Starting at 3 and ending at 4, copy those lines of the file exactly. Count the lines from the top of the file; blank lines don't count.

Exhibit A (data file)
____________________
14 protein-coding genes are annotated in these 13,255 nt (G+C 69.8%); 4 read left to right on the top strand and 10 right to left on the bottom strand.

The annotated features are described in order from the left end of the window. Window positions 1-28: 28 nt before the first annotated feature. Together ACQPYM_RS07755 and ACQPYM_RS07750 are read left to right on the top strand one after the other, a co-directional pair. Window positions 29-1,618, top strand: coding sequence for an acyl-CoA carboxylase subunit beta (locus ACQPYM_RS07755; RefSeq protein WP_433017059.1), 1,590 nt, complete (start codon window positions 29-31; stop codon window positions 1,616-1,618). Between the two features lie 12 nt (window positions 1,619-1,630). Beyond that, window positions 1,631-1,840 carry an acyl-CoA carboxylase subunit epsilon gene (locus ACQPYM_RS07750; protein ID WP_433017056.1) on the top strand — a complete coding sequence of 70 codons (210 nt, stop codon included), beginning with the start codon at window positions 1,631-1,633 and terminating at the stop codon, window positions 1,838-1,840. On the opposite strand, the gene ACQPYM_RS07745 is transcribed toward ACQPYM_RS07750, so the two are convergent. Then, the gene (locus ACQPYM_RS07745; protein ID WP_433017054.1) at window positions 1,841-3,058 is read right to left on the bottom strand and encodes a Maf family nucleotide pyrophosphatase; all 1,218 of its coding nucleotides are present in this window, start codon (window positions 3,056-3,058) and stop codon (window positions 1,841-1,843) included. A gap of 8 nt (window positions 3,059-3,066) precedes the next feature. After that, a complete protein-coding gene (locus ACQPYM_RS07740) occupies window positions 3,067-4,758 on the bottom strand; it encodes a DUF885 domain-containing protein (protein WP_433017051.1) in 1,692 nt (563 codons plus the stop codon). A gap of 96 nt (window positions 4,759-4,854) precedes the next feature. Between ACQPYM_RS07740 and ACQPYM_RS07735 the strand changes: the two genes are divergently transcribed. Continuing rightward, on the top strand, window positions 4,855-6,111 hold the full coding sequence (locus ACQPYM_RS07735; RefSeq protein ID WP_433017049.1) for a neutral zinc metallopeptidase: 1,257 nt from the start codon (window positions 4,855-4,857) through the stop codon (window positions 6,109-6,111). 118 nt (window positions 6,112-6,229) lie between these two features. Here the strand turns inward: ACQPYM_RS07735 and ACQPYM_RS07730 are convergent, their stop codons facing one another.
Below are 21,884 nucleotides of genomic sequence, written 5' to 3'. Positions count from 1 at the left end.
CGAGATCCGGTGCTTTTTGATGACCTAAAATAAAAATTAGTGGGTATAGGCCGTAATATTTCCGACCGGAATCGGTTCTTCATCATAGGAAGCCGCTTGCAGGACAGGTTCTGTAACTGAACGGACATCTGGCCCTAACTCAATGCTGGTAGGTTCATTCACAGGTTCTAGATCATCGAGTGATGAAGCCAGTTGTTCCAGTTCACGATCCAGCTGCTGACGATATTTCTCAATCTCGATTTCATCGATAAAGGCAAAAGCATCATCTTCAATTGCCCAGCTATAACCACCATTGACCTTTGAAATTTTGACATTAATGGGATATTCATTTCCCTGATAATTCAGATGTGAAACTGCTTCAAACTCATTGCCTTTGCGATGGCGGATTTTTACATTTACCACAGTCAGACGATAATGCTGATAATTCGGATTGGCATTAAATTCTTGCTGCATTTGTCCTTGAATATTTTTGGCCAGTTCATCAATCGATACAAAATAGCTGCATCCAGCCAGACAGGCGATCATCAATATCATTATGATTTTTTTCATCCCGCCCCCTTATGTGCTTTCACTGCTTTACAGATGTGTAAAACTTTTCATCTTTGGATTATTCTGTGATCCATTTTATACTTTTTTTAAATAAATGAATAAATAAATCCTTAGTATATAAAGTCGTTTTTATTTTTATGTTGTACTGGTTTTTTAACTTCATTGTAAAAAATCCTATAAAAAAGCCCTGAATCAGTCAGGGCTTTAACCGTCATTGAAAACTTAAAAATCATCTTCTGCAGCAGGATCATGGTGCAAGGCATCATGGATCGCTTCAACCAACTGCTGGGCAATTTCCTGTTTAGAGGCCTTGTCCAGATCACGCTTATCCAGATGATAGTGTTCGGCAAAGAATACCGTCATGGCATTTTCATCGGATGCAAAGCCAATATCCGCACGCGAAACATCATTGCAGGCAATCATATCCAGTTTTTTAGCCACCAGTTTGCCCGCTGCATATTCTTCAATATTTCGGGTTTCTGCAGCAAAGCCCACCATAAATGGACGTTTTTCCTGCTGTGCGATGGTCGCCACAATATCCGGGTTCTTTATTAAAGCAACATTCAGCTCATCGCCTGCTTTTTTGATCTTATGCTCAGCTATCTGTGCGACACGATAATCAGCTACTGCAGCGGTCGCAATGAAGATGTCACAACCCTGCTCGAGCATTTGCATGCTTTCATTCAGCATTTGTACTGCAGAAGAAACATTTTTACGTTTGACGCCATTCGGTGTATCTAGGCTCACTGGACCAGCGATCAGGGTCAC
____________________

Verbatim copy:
Below are 21,884 nucleotides of genomic sequence, written 5' to 3'. Positions count from 1 at the left end.
CGAGATCCGGTGCTTTTTGATGACCTAAAATAAAAATTAGTGGGTATAGGCCGTAATATTTCCGACCGGAATCGGTTCTTCATCATAGGAAGCCGCTTGCAGGACAGGTTCTGTAACTGAACGGACATCTGGCCCTAACTCAATGCTGGTAGGTTCATTCACAGGTTCTAGATCATCGAGTGATGAAGCCAGTTGTTCCAGTTCACGATCCAGCTGCTGACGATATTTCTCAATCTCGATTTCATCGATAAAGGCAAAAGCATCATCTTCAATTGCCCAGCTATAACCACCATTGACCTTTGAAATTTTGACATTAATGGGATATTCATTTCCCTGATAATTCAGATGTGAAACTGCTTCAAACTCATTGCCTTTGCGATGGCGGATTTTTACATTTACCACAGTCAGACGATAATGCTGATAATTCGGATTGGCATTAAATTCTTGCTGCATTTGTCCTTGAATATTTTTGGCCAGTTCATCAATCGATACAAAATAGCTGCATCCAGCCAGACAGGCGATCATCAATATCATTATGATTTTTTTCATCCCGCCCCCTTATGTGCTTTCACTGCTTTACAGATGTGTAAAACTTTTCATCTTTGGATTATTCTGTGATCCATTTTATACTTTTTTTAAATAAATGAATAAATAAATCCTTAGTATATAAAGTCGTTTTTATTTTTATGTTGTACTGGTTTTTTAACTTCATTGTAAAAAATCCTATAAAAAAGCCCTGAATCAGTCAGGGCTTTAACCGTCATTGAAAACTTAAAAATCATCTTCTGCAGCAGGATCATGGTGCAAGGCATCATGGATCGCTTCAACCAACTGCTGGGCAATTTCCTGTTTAGAGGCCTTGTCCAGATCACGCTTATCCAGATGATAGTGTTCGGCAAAGAATACCGTCATGGCATTTTCATCGGATGCAAAGCCAATATCCGCACGCGAAACATCATTGCAGGCAATCATATCCAGTTTTTTAGCCACCAGTTTGCCCGCTGCATATTCTTCAATATTTCGGGTTTCTGCAGCAAAGCCCACCATAAATGGACGTTTTTCCTGCTGTGCGATGGTCGCCACAATATCCGGGTTCTTTATTAAAGCAACATTCAGCTCATCGCCTGCTTTTTTGATCTTATGCTCAGCTATCTGTGCGACACGATAATCAGCTACTGCAGCGGTCGCAATGAAGATGTCACAACCCTGCTCGAGCATTTGCATGCTTTCATTCAGCATTTGTACTGCAGAAGAAACATTTTTACGTTTGACGCCATTCGGTGTATCTAGGCTCACTGGACCAGCGATCAGGGTCAC